The State Department said it has quietly offered a $10 million reward since January for information leading to those behind the Sept. 11, 2012 attack that killed the U.S. ambassador to Libya and three other Americans in Benghazi. The men died when militants attacked a loosely guarded U.S. diplomatic compound and a nearby CIA annex in the eastern Libyan city on the anniversary of the 2001 attacks on the United States. The State Department said Secretary of State John Kerry had confirmed that the U.S. government had offered the reward – part of the department’s so-called Rewards for Justice program – in a letter to lawmakers on Friday. “The State Department today confirmed that since January of 2013 the Rewards for Justice (RFJ) program has had a reward offer of up to $10 million for information leading to the arrest or conviction of any individual involved in the September 11-12, 2012 Benghazi attacks,” the department said in its statement. “Due to security issues and sensitivities surrounding the investigation, the event-specific reward offer has not been publicly advertised on the RFJ website,” it added, saying the program can work without advertising rewards on the internet.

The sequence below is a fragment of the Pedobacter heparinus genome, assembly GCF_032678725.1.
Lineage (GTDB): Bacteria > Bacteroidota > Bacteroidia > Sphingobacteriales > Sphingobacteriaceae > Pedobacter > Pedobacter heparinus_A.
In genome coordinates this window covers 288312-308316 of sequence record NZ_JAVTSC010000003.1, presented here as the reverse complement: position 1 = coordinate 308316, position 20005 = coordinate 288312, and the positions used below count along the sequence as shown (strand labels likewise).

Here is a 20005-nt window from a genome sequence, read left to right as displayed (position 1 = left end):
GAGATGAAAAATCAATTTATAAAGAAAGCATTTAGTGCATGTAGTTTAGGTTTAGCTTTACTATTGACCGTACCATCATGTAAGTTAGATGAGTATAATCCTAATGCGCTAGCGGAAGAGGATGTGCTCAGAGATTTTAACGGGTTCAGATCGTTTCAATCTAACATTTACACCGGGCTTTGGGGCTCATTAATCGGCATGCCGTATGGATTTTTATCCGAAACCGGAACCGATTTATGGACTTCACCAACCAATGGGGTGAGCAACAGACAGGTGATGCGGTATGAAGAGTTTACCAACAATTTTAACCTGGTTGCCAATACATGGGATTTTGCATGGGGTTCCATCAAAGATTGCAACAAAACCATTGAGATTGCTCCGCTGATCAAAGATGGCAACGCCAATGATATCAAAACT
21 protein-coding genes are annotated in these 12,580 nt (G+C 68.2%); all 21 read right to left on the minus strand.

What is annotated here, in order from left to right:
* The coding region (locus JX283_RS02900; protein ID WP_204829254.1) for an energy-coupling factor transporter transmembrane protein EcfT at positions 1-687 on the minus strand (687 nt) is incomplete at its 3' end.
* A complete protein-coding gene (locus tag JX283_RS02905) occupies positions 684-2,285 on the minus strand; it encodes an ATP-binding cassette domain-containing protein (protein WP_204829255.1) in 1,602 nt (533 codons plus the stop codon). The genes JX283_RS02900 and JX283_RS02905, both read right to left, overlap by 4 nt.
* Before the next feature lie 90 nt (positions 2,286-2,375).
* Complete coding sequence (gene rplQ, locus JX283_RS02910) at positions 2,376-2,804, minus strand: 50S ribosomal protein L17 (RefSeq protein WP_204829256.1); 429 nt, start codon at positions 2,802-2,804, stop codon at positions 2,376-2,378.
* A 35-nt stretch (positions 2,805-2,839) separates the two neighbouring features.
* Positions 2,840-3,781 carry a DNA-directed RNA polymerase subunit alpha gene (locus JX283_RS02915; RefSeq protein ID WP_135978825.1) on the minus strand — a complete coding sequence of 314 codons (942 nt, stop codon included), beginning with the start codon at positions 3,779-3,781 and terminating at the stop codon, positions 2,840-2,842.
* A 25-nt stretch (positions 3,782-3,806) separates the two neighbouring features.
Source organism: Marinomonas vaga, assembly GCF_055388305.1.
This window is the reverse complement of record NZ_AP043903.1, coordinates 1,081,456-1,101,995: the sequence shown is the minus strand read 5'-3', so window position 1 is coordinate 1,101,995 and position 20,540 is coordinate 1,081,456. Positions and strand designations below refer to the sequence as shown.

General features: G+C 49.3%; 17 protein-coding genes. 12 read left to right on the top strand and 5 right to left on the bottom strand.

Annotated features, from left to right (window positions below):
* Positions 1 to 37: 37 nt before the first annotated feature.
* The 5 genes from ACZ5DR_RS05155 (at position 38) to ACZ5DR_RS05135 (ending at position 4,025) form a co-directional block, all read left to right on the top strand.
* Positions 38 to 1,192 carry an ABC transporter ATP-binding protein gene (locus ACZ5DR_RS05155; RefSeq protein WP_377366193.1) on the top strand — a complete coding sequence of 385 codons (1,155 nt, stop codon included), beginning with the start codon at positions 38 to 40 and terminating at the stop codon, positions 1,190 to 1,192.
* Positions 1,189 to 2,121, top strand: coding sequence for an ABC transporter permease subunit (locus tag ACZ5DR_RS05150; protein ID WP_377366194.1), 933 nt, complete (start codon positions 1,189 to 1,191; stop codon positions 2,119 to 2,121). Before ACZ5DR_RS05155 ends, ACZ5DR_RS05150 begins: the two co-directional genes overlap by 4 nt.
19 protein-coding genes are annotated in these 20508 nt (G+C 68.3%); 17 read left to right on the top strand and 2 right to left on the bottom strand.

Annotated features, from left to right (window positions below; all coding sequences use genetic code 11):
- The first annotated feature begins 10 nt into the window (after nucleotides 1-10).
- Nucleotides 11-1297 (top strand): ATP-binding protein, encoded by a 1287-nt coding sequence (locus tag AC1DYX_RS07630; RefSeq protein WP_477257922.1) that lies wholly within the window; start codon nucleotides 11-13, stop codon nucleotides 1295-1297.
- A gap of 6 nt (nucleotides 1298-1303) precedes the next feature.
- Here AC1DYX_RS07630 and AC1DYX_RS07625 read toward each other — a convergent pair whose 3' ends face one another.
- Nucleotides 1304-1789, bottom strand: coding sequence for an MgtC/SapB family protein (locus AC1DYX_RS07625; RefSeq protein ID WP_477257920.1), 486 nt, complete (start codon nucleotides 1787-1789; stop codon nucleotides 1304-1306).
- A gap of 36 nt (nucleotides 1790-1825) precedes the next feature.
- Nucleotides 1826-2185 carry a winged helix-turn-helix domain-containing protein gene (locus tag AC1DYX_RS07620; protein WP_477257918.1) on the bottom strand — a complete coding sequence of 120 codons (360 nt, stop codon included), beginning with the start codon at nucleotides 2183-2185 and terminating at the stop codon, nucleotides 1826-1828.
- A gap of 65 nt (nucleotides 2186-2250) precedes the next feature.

Soul music legend Tina Turner filed paperwork in late October at the US Embassy in Switzerland to relinquish her citizenship, media reports said. The US Embassy in Bern, Switzerland confirmed that she was in the embassy in late October to sign her “Statement of Voluntary Relinquishment of US citizenship.” The 73-year-old singer, known for such hits as “Proud Mary”, “Ooh Poo Pah Doo” and “What’s Love Got to Do with It”, signed the forms to voluntarily relinquish her citizenship Oct 24, The Washington Post reported. Turner affirmed in the documents that she does not have strong ties to the US, “except for family, and has no plans to reside in the US in the future,” the daily said. Turner, who was born in Nutbush, Tennessee, Nov 26, 1939, has lived in Switzerland for more than two decades and married her long-time boyfriend, German producer Erwin Bach, in July. Turner, who has won eight Grammys and sold more than 100 million records in her career, became a Swiss citizen April 10.